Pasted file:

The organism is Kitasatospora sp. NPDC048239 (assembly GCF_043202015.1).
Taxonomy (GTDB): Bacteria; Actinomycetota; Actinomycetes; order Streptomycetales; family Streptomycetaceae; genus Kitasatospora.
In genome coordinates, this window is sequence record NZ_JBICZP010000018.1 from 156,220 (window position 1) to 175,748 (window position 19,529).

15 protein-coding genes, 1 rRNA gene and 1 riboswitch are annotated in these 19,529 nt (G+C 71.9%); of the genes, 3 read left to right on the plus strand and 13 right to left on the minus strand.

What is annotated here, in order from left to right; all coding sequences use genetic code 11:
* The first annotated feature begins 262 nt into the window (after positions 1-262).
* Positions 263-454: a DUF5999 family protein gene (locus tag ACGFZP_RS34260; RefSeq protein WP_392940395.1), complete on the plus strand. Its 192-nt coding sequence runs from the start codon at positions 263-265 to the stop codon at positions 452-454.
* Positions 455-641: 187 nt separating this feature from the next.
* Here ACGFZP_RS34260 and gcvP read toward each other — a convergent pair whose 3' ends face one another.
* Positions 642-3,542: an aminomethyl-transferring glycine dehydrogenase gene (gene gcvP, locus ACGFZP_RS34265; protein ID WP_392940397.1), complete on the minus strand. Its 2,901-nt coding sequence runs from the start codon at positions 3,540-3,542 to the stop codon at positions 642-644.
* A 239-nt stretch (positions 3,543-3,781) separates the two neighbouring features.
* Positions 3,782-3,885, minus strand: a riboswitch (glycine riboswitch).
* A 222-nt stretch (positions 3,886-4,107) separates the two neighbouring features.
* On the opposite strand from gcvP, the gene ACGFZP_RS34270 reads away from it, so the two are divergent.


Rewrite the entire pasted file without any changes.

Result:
The organism is Kitasatospora sp. NPDC048239 (assembly GCF_043202015.1).
Taxonomy (GTDB): Bacteria; Actinomycetota; Actinomycetes; order Streptomycetales; family Streptomycetaceae; genus Kitasatospora.
In genome coordinates, this window is sequence record NZ_JBICZP010000018.1 from 156,220 (window position 1) to 175,748 (window position 19,529).

15 protein-coding genes, 1 rRNA gene and 1 riboswitch are annotated in these 19,529 nt (G+C 71.9%); of the genes, 3 read left to right on the plus strand and 13 right to left on the minus strand.

What is annotated here, in order from left to right; all coding sequences use genetic code 11:
* The first annotated feature begins 262 nt into the window (after positions 1-262).
* Positions 263-454: a DUF5999 family protein gene (locus tag ACGFZP_RS34260; RefSeq protein WP_392940395.1), complete on the plus strand. Its 192-nt coding sequence runs from the start codon at positions 263-265 to the stop codon at positions 452-454.
* Positions 455-641: 187 nt separating this feature from the next.
* Here ACGFZP_RS34260 and gcvP read toward each other — a convergent pair whose 3' ends face one another.
* Positions 642-3,542: an aminomethyl-transferring glycine dehydrogenase gene (gene gcvP, locus ACGFZP_RS34265; protein ID WP_392940397.1), complete on the minus strand. Its 2,901-nt coding sequence runs from the start codon at positions 3,540-3,542 to the stop codon at positions 642-644.
* A 239-nt stretch (positions 3,543-3,781) separates the two neighbouring features.
* Positions 3,782-3,885, minus strand: a riboswitch (glycine riboswitch).
* A 222-nt stretch (positions 3,886-4,107) separates the two neighbouring features.
* On the opposite strand from gcvP, the gene ACGFZP_RS34270 reads away from it, so the two are divergent.